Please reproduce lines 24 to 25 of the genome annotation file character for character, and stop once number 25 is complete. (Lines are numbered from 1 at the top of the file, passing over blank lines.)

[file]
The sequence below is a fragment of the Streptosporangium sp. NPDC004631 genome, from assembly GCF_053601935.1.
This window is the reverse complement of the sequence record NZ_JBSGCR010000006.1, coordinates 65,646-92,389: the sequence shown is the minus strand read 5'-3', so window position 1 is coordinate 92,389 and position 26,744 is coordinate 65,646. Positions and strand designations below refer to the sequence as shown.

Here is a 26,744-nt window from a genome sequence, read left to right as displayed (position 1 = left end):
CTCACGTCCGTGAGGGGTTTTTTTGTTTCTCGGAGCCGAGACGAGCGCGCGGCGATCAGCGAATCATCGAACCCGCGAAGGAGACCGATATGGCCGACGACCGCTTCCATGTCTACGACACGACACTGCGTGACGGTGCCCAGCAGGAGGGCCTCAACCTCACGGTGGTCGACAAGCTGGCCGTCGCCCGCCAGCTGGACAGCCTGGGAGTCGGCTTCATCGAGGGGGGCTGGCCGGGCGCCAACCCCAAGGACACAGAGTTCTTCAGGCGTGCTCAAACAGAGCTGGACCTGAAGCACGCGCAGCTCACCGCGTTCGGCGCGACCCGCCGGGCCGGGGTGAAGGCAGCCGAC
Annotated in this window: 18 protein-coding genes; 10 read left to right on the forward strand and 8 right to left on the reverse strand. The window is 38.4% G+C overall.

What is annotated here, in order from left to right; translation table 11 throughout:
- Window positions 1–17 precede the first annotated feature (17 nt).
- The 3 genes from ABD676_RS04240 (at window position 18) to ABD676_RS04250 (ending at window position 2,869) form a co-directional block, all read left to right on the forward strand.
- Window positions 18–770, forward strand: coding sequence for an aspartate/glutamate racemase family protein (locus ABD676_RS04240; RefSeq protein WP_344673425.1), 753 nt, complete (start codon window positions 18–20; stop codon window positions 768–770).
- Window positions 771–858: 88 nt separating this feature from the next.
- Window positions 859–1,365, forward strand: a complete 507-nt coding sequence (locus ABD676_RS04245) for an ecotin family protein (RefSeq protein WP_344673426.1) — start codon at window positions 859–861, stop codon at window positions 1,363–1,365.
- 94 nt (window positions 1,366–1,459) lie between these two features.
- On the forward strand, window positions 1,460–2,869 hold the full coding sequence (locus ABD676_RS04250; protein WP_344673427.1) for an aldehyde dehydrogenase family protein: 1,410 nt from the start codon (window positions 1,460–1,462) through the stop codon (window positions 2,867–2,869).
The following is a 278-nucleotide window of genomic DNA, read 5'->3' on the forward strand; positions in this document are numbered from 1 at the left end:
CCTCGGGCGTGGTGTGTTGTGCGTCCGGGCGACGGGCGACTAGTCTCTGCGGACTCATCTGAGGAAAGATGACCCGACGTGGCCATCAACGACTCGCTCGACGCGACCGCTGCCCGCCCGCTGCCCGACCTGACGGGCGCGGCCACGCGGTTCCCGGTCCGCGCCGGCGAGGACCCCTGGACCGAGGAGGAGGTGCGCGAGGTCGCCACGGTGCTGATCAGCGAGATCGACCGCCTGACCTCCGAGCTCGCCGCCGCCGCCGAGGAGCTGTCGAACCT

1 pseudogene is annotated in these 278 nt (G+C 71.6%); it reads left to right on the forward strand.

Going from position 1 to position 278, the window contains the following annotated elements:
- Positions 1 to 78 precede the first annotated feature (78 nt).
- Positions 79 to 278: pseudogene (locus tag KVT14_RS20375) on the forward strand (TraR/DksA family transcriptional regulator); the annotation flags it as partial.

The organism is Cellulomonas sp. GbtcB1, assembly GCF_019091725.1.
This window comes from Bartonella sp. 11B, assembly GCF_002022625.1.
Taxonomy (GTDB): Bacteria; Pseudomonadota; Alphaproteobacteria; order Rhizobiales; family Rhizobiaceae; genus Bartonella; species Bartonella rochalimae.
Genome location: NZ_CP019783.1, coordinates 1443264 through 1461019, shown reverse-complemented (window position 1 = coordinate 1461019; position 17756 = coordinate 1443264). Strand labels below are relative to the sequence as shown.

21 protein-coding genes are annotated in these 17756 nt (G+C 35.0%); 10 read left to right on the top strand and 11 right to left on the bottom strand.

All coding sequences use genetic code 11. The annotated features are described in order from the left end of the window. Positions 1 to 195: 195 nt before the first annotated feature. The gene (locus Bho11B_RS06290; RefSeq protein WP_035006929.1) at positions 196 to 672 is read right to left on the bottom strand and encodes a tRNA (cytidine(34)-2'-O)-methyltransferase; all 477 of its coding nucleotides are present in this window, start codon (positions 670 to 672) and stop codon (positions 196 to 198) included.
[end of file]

21 protein-coding genes are annotated in these 17756 nt (G+C 35.0%); 10 read left to right on the top strand and 11 right to left on the bottom strand.

All coding sequences use genetic code 11. The annotated features are described in order from the left end of the window. Positions 1 to 195: 195 nt before the first annotated feature. The gene (locus Bho11B_RS06290; RefSeq protein WP_035006929.1) at positions 196 to 672 is read right to left on the bottom strand and encodes a tRNA (cytidine(34)-2'-O)-methyltransferase; all 477 of its coding nucleotides are present in this window, start codon (positions 670 to 672) and stop codon (positions 196 to 198) included.